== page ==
|The 12 News Days of Xmas 11 - November|
|Written by Editor|
|Thursday, 03 January 2019|
... in many places the start of the holiday season - how do we get any work done?
After the uproar earlier in the year the purchase of GitHub by Microsoft went though without any problems. Even at the end of the year there is no obvious sign of any Microsoft influence on GitHub - unless you know different of course!
Microsoft GitHub - What's Different Monday 05 November
Microsoft's acquisition of GitHub for $7.5 billion was finalized in October and now Nat Friedman has completed his first week as its CEO. What impact will his leadership have on the world's biggest open source community.
Are you still with Java 8? Why not, if it works? The need to move on is a constant pressure and sooner or later the threat of not being supported gets to everyone.
Java 8 Still Dominates
Most Java developers are sticking with Java 8 or older versions despite Java 11 now being available, according to a new survey of Java developers. More than 10,000 developers completed the survey, making it the largest JVM survey ever undertaken.
I can't see what is wrong with REST myself - in fact REST is to theoretical. Making a GET or POST request is simple enough why do we have to repackage it to the extend that the simplicity is lost. No matter what I might think GraphQL has enough momentum to deserve a foundation.
Facebook GraphQL Gets Own Foundation
Facebook has set up a new open source foundation for its GraphQL project, hosted under the Linux Foundation. The aim is to enable widespread adoption and help accelerate development of GraphQL and the surrounding ecosystem.
This next news should have been on the day of the dead but it missed it by more than a week. Of course it is obvious that as Facebook ages it is going to have to deal with death as will all social networks. What is less obvious is what to do about it.
Facebook Dead Will Inevitably Outnumber Live Users
Facebook has had a huge impact on the lives of its users, connecting individuals to their family and friends as never before. As time passes so do people, and there will come a point when more Facebook profiles will belong to deceased users than to living ones.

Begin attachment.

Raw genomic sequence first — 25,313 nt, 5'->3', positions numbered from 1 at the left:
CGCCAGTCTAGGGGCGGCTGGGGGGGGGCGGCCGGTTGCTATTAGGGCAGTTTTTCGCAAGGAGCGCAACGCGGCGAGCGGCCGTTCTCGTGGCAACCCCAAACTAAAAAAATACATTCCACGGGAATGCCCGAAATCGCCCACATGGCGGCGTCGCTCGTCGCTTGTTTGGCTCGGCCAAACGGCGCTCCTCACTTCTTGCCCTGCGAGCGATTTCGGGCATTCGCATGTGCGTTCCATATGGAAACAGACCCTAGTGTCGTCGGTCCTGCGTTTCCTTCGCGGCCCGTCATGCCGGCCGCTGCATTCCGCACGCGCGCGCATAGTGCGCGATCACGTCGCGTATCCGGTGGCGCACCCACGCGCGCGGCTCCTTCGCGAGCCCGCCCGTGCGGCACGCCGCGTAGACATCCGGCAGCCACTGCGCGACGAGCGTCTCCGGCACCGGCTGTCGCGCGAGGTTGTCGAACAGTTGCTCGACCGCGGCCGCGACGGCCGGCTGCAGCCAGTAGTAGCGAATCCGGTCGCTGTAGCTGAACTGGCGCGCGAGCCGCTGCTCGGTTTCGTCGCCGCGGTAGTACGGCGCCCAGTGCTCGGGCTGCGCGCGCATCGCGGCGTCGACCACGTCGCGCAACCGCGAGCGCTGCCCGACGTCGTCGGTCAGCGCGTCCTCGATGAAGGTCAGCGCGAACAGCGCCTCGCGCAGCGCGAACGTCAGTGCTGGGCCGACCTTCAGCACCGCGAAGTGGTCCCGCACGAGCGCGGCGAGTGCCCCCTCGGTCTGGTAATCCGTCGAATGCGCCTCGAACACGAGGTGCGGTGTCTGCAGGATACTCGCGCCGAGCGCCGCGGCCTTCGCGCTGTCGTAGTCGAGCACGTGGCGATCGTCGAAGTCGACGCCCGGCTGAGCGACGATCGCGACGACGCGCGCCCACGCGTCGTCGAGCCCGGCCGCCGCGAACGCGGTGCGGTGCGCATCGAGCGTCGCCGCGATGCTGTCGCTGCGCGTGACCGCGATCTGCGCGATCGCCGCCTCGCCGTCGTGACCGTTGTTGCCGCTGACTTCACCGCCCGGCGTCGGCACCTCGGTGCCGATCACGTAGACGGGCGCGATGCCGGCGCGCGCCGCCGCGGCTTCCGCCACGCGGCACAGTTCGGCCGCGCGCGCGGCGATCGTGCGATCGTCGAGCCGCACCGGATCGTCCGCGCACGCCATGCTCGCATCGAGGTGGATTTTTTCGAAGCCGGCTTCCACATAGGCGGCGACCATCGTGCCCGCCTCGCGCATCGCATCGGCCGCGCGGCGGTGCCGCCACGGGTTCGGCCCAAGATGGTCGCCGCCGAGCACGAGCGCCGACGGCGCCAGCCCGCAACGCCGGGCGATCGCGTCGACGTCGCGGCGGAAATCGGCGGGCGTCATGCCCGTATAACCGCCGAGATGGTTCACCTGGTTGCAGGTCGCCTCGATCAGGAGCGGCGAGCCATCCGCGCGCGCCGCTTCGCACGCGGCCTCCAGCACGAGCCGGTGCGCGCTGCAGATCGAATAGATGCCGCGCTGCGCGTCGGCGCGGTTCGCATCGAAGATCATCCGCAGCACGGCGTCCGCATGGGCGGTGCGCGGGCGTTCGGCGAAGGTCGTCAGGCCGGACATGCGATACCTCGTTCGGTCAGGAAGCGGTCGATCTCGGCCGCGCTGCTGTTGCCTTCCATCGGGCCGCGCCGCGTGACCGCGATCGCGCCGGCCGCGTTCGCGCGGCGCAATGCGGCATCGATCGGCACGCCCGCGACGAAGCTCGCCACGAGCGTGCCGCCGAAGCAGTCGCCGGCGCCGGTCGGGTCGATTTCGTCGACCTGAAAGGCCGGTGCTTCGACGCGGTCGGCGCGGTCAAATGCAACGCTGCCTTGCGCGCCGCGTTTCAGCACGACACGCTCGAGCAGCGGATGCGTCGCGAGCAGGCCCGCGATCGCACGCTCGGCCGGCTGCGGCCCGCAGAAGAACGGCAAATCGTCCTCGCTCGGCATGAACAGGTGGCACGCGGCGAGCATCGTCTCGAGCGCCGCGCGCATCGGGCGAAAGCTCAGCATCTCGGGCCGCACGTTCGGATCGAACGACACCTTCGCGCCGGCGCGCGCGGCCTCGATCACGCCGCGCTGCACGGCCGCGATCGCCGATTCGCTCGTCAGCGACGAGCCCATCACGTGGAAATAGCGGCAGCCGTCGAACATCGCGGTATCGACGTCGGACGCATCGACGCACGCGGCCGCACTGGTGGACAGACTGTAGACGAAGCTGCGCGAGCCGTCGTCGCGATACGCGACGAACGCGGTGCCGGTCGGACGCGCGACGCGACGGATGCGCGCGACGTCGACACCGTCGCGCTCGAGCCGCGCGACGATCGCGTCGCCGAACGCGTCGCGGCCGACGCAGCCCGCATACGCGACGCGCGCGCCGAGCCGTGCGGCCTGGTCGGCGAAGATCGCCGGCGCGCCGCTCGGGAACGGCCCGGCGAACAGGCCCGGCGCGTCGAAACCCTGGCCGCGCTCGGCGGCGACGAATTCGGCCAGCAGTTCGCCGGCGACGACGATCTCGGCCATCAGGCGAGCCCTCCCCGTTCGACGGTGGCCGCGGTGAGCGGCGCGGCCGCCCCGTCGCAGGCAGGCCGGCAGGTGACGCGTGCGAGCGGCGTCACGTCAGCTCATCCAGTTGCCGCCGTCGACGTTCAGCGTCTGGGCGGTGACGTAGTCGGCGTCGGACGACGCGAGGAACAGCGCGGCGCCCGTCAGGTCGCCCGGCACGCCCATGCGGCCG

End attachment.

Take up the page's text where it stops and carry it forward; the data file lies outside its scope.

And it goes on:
The Commons Clause reared its head again and it probably isn't the last time. The FSF has decided that it is incompatible with the goals of open source. This I can understand but I can also understand the irritation and annoyance when companies make lots of money out of open source software without putting anything back. There has to be a middle road.
FSF Update Rules Commons Clause Non-Free
The Free Software Foundation has added the Commons Clause to its list of non-free licenses among a number of recent updates to its licensing materials. Other changes clarify the GNU GPL position on translating code into another language and how to handle projects that combine code under multiple licenses.
And talking of open source Linux developers got excited by the fact that the GNU library was seemingly refusing to add Linux calls. That seems fine but it is strange that Linux doesn't have an official library that wraps all its sys calls. Sad thing is that nothing much seems to have happened since.
Linux To Start Alternative To glibc?
The world of open source software, and Linux/GNU in particular, is a strange one, governed by internal politics and beliefs. Now frustration seems to have the better of the Linux developers who are now considering creating their own Linux call library.
Things are getting heated, but only a little, in the Perl camp. The problem is that the tension between Perl 5 - classic Perl and Perl 6 - new Perl is getting worse. Is it the camel v the butterfly? The argument is the Perl 6 is a new language and really shouldn't be called Perl and shouldn't be squatting on the version 6 designation. It raises the question of when is a language a different language?
The Perl Renaming Debate Highlights Tensions
The name "Perl" lies at the heart of the drama developing between the two languages, Perl 5 and Perl 6. This is a long way from the once desirable unification and moves towards breaking the ties between former sister languages now emerging as total foes.
The Apple antitrust suit took another step forward but now Apple is arguing that it is just a middle man and people who buy apps from it have no right to sue.
Apple App Store Antitrust Suit
It is obvious that Apple has a monopoly on iOS apps, but it is using a very slippery argument to thwart the current class action being brought against it for being said monopoly.
The 12 News Days of Xmas
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|Last Updated ( Friday, 04 January 2019 )|